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Tuesday, 25 April 2017

Vulva Is Asymptomatic

Image description: one crochet genital of blue hues is pictured on a white background. It looks rather unassuming, to represent asymptomatic STIs.

In the context of STIs, asymptomatic means that a person can have an STI present in the body but does not show any visible symptoms, and does not experience any. STIs that can be asymptomatic include: Gonorrhea, Chlamydia, Trichomonasis, Human Papillomavirus, Herpes Simplex 1 (oral) and Herpes Simplex 1 (anal/genital), Hepatitis B+C and Human Immunodeficiency Virus (HIV).

When STIs do show symptoms they can be: urethral like burning during urination; cervical like vaginal discharge; anogenital lesions like herpes blisters; pelvic inflammatory disease that includes lower abdominal pain; vaginal erythema (pain, soreness, burning rawness of the vaginal canal and opening); nausea; diarrhea; and fever to name a few.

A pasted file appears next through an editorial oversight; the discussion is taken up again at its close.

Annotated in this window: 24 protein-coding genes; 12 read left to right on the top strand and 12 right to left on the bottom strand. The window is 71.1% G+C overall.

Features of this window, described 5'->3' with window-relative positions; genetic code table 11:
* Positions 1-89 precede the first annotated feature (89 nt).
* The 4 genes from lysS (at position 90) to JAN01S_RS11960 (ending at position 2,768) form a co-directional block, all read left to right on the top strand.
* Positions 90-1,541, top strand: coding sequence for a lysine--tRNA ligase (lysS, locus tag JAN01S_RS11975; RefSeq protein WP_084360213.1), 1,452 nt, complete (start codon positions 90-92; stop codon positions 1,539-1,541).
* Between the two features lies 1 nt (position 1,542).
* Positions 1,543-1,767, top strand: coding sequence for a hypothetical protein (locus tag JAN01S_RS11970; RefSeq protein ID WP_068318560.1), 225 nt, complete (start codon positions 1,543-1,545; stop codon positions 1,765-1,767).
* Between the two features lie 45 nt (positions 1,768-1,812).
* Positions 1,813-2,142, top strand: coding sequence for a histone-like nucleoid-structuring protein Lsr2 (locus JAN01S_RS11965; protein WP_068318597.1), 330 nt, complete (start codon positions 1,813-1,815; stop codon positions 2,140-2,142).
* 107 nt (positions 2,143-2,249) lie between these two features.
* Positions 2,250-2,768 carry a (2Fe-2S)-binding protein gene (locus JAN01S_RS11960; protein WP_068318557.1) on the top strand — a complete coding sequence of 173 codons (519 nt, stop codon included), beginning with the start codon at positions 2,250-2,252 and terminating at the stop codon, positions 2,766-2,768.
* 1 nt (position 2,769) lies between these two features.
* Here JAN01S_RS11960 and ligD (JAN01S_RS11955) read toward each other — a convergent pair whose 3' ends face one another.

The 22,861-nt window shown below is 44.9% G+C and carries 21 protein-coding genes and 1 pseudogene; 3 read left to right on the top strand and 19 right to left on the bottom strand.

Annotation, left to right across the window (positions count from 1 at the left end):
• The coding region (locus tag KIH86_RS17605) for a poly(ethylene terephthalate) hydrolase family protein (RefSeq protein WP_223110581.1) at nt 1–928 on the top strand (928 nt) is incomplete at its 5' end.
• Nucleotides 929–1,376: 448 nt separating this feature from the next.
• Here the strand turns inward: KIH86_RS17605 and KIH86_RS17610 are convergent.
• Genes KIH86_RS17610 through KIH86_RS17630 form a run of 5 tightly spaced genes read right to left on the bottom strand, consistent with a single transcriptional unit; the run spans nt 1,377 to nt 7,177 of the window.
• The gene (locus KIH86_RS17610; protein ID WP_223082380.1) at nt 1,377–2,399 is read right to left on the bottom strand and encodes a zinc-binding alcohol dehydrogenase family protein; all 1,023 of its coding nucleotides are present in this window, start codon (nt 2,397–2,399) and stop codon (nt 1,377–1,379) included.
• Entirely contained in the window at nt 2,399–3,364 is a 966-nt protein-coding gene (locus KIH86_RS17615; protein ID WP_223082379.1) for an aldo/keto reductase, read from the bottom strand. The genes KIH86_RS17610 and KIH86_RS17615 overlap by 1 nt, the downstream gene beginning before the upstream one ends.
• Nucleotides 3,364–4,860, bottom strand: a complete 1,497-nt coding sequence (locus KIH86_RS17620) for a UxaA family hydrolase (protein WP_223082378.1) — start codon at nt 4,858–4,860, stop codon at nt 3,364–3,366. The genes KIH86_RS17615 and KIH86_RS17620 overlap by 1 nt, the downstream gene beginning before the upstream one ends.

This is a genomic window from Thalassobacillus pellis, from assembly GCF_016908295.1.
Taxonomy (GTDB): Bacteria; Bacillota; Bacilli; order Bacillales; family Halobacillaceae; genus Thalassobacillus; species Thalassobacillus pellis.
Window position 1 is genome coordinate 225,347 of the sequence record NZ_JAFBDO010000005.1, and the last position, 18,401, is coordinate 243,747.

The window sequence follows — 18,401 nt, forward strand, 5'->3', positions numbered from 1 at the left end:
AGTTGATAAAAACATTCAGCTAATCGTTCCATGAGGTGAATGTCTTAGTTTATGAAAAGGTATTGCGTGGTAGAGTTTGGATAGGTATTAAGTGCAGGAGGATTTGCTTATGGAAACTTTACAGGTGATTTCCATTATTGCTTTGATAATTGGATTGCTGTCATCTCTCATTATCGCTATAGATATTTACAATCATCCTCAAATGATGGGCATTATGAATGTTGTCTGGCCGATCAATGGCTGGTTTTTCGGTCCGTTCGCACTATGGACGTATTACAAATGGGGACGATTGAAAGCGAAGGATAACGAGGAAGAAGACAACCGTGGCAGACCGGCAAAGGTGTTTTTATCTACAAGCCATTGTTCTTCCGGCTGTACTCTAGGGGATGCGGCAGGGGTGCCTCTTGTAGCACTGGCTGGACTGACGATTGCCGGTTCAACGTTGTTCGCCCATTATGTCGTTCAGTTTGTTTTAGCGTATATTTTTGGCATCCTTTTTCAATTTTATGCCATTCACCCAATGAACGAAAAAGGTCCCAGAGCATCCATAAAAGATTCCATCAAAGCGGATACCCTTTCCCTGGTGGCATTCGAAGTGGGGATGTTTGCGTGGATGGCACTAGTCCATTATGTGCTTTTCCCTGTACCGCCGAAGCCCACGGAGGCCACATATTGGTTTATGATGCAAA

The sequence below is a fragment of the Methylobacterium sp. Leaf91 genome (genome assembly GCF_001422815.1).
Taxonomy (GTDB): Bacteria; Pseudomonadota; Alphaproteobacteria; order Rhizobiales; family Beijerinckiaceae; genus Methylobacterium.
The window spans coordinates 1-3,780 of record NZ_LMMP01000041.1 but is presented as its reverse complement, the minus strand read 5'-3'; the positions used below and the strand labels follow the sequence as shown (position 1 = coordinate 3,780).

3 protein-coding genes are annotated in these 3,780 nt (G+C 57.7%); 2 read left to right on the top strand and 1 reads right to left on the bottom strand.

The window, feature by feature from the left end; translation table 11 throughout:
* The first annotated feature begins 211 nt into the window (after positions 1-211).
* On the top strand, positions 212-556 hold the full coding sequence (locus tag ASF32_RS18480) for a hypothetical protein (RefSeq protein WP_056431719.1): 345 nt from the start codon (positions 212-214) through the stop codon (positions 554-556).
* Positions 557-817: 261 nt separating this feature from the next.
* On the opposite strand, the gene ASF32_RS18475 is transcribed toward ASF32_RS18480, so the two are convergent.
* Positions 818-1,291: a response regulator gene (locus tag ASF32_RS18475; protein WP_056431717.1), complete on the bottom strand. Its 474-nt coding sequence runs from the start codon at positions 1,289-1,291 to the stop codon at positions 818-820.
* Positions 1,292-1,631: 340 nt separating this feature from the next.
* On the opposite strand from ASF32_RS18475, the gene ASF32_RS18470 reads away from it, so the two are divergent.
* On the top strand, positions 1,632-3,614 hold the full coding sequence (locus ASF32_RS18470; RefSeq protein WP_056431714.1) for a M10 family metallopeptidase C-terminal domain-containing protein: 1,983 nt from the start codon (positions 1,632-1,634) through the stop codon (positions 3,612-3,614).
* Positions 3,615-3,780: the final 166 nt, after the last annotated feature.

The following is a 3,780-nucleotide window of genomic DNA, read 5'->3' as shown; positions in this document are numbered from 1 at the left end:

While it is important to be able to recognize STI symptoms it is also important to remember that not all STIs will show symptoms and that asymptomatic STIs can still be passed from one person to another. Furthermore, even when they do show symptoms sometimes they can be mistaken as something else, like a cold or fever. So getting tested as best suits our sexual and drug use history is one way of knowing our STI status.

If you live in Ontario, even if you are not a citizen or permanent resident, there are clinics and community health centers where you can get access to testing and treatment ina number of languages. To find a clinic near you check: http://sexualhealthontario.ca/find-a-clinic/ or call toll free: 1 (800) 688-2437